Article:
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Bystander CPR Doubles the Rate of Survival for Patients

According to a new study published in the New England Journal of Medicine, bystander CPR can increase a patient’s rate of survival from 4% to 10.5% after at least thirty days, reports Reuters. While earlier research doubted the efficacy of bystander CPR, these new results supported the life-saving potential of CPR, particularly when CPR was initiated in under three minutes after cardiac arrest, generating a 21.6% survival rate. In response to these results, a new study tested a cell-phone alert system that alerted trained bystanders within 500 meters of a collapsed individual in need of CPR. For these patients, over 60% received CPR before EMS arrival compared to the 48% who did without the alert system. The size of the second study did not provide a strong enough correlation between CPR rates and survival rates but offers an important subject for future study.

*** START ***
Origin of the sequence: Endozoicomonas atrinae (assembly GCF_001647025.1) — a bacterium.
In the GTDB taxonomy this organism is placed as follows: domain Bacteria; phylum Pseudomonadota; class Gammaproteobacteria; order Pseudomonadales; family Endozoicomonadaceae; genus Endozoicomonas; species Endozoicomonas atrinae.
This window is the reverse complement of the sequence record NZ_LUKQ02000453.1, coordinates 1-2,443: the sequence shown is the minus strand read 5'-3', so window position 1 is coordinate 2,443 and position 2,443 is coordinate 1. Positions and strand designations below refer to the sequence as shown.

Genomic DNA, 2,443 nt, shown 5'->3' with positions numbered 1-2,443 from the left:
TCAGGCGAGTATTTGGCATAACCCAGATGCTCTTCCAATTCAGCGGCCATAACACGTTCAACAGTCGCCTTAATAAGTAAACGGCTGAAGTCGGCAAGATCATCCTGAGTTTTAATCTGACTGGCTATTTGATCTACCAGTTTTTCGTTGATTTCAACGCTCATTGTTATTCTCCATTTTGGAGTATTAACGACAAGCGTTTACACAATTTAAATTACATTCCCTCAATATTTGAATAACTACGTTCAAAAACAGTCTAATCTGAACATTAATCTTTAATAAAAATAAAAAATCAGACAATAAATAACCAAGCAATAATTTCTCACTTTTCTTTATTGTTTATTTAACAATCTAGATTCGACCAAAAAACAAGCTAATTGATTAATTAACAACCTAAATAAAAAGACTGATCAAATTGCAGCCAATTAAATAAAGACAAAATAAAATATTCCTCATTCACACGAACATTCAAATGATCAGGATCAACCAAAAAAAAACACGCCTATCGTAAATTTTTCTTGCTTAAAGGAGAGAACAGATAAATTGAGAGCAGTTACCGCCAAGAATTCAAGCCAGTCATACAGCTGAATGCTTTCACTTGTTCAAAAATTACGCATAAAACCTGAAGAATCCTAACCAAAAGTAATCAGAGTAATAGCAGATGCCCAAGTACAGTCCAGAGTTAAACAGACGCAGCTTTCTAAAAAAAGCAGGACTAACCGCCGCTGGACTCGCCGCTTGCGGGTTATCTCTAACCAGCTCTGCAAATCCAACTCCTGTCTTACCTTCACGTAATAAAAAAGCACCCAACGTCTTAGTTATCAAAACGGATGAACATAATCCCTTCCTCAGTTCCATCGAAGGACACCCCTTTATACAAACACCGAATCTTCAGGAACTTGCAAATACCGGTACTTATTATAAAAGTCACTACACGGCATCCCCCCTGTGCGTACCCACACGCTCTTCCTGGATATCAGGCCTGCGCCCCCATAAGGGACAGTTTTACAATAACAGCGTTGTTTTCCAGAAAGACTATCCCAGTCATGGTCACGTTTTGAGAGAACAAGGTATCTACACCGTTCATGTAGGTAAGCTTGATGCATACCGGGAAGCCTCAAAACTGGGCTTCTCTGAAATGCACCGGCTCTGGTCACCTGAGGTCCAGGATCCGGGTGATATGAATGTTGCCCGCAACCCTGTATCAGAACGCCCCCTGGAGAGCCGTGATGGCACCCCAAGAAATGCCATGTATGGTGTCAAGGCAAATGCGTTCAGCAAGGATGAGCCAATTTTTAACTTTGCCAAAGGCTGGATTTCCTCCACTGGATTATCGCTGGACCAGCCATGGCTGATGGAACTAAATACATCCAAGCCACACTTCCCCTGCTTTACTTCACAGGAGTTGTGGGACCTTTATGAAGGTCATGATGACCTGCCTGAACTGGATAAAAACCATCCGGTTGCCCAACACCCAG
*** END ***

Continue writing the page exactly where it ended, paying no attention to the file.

Read the article published by Reuters.

Read the first study published in the NEJM.

Read the second study published in the NEJM.